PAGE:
They are manufactured by connecting two or more flat materials (BOPET, PE, PP film, paper, etc.). Such films are treated variously – by aluminium metallization, through dyeing, depositing water or dispersing polymers – in order to improve the surface adhesion of final materials, and are suitable for production purposes.
Laminates may comprise different and special surface finishes due to a combination of several materials (anti-fog treatment, peel effect, inside/outside print).
Certain laminates are further processed by packaging technology or employed for decorating purposes. The range also includes special laminates for technical purposes.
It is beneficial to apply a combination of good barrier characteristics for the base material (BOPET) and easy weldability of accompanying materials (PE, PP) in a design of packaging. Barrier characteristics can be increased by aluminium metallization, while appearance is improved by dyeing the BOPET film
Metallization with Al (aluminium).
Coloured master batch.
Coating for water dispersion of polymers – for the purpose of improving the surface adhesion of final materials.
Special surface finishes – anti-fog finish, peel effect.
Properties of lamination
Lamination improves functionality and ensures properties necessary for packaging materials:
A barrier against the permeability of gases, water, steam and oxygen.
The inherent strength of packaging manufactured in this manner.
Ease of printing – to improve the visual appearance of items.
Properties applicable to the end user – such as a peel effect or anti-fog treatment.
PET (polyethylene terephthalate) is a hard and clear polymer material with extremely good mechanical features. It shows excellent tear resistance; it can resist high pressures without breakage; it is used to produce packaging for beverages – PET bottles.
PET material is also suitable for the production of extruded foil. Subsequent biaxial stretching of the foil (in both directions) significantly improves strength in both directions. It is used as a packaging material in gift packs or as baking foil. In foil form, PET is highly resistant to steam and gas permeability, thereby providing protection to the packaged products, while also being resistant to the effects of the oils and fats in the packaged foodstuffs.
PET can be combined with other materials to create multi-layer packaging, the features of which are modified for the specific application – the packaging of aromatic spices, cheese, smoked meat, etc. Upon request, such foils may possess different colours, be imprinted or metal-coated (cosmetics, toothpaste) or laminated (packaging for pet feed).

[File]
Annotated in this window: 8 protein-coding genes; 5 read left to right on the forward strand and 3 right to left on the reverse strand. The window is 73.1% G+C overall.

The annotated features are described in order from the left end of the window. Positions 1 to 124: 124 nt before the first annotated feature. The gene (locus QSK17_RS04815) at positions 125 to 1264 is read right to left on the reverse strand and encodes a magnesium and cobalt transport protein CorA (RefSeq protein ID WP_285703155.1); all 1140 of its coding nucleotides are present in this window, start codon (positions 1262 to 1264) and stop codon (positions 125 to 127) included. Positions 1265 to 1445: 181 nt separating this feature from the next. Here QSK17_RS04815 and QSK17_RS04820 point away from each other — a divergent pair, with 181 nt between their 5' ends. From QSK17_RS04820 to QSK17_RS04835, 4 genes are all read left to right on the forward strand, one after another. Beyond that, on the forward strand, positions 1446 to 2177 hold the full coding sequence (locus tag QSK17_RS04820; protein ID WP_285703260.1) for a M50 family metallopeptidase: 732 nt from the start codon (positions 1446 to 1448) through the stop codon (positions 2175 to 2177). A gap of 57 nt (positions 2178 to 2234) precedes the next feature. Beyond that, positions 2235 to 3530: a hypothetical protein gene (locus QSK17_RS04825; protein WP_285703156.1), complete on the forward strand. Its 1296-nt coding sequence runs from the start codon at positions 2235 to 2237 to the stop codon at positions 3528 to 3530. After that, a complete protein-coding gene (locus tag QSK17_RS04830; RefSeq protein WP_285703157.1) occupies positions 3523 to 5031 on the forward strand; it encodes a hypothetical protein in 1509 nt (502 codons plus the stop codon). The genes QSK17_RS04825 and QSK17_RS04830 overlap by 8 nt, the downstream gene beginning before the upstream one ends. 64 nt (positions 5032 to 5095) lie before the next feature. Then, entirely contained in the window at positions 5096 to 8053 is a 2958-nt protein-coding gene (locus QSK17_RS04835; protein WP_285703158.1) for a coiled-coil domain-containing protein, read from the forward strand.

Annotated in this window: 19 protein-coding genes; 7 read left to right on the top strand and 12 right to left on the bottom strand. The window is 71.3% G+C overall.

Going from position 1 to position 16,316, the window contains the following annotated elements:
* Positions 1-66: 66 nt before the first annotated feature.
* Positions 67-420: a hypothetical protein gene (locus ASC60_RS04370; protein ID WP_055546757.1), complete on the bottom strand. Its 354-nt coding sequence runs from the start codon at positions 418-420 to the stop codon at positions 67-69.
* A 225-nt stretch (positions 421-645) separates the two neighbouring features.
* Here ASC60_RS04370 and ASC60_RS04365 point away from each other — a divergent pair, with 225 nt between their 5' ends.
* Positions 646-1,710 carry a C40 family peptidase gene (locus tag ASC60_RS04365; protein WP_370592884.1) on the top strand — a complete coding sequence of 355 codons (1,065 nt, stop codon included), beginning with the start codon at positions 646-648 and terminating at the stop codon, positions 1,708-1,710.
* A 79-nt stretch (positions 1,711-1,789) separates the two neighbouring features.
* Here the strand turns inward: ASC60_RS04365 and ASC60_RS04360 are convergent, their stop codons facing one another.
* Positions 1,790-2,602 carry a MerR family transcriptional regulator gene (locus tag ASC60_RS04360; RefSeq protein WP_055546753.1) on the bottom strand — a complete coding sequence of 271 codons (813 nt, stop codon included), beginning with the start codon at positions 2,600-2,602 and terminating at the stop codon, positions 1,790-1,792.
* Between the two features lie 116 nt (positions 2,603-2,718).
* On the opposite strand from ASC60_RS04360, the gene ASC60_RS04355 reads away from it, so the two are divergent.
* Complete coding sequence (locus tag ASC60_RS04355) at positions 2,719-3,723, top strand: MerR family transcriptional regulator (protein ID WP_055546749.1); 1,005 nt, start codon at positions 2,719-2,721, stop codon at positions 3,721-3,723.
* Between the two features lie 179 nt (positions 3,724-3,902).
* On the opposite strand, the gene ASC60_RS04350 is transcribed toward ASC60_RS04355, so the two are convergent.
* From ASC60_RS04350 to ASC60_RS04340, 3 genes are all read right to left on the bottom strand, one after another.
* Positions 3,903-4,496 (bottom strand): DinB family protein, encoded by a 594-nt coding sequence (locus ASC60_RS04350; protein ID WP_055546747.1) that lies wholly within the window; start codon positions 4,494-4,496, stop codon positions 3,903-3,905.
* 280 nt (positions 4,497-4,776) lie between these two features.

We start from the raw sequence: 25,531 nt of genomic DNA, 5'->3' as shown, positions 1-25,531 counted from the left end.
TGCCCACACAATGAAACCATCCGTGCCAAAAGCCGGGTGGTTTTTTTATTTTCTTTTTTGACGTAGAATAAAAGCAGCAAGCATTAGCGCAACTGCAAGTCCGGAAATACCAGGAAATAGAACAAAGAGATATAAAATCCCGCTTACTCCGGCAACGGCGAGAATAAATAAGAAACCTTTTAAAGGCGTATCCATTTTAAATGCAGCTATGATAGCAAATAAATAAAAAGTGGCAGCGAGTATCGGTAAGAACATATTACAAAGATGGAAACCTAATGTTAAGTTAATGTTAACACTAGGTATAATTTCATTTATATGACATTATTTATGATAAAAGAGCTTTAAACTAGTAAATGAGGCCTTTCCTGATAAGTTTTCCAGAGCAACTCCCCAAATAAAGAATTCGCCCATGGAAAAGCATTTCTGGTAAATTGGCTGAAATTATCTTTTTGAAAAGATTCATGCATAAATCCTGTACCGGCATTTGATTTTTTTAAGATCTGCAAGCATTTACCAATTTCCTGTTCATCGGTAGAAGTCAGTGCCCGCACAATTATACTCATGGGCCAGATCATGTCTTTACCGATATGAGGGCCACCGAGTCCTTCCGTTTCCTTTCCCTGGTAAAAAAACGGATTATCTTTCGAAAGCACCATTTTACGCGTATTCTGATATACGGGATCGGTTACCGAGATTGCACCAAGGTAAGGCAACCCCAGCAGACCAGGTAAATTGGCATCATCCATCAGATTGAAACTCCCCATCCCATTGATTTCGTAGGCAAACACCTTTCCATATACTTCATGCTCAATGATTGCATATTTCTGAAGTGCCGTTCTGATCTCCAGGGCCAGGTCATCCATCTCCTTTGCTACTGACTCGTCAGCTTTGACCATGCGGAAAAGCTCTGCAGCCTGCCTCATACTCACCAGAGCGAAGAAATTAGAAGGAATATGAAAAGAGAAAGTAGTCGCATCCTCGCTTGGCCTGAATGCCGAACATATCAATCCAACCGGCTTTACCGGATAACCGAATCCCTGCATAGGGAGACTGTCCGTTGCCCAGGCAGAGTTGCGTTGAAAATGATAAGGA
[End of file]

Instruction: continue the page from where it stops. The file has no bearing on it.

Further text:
Typical examples of PET applications include:
Fibres in the textile industry – dressmaking, winter jacket wadding (padding).
Bottles for beverages, in particular for sparkling and alcohol-free liquids.
High-speed boiling pouches, precooked food bags, packaging for non-perishable food.
PET is easily recyclable. PE bottles sorted from municipal waste are frequently reprocessed into fibres.
Aluminium (chemical symbol Al, Latin title Aluminium) is a very light metal of a whitish-grey colour and a very good conductor of electrical current. It is widely employed in electronics and in alloys for aircraft, as well as many other applications.
Aluminium is popular due to its relatively high chemical resistance and low weight. Rolling it into a thin foil results in kitchen foil, which is used in baking and roasting or as a protective packaging material for various applications.
Aluminium is also employed to produce flexible packaging foils. An aluminium layer is usually steamed onto plastic foil by electrical discharge in a vacuum.
PE (polyethylene) is the most widely used plastic in the world. Annual production exceeds 90 million tons. Developed back in 1933, it gave rise to the plastics popular today, which have transformed the way people live. From a chemical perspective, the structure of polyethylene is very simple, so its manufacture is relatively easy and inexpensive. Due to its density, polyethylene is classified as two major types: low-density (LDPE) and high-density (HDPE), while a third type is referred to as linear low-density PE (LLDPE).
Both types of PE are easily processed by plastic-processing technologies, and products of various shapes and sizes can be made. In general, polyethylene has excellent strength, high toughness and ductility; products may be transparent or coloured with pigments. The common methods for processing PE are extrusion (2D products) and injection-moulding (3D products).
Popular uses of polyethylene include:
Flexible packaging – bags for fresh and frozen food products, shopping bags, extensible foils.
Solid packaging – bottles for detergents and cosmetics, canisters, barrels, large-size containers.
Domestic products – kitchen dishes.
Tubes and pipes
Polyethylene may be recycled. It is widely present in communal waste, hence efforts are made to sort (the yellow container for sorted waste) and reuse it.
PP (polypropylene) is the second most frequently used material in Europe, accounting for 20% of plastic consumption. Polypropylene is similar to polyethylene in terms of features and potential applications, hence both polymers are classified as polyolefins. However, in contrast with PE, PP possesses higher strength and consistency. Since its melting temperature is higher, it also shows good temperature stability. The consistency of PP lends good dimensional stability to products.
Polypropylene can be found almost anywhere: in packaging materials, household appliances, clothing, means of transport and many other places. More than half of the world’s PP production is given over to packaging. It is also used in technical applications.
It is used in the production of:
Packaging – flexible foils, pots for dairy products and beverage machines, moulded trays, lids/caps for packaging and bottles, bags, notebook covers.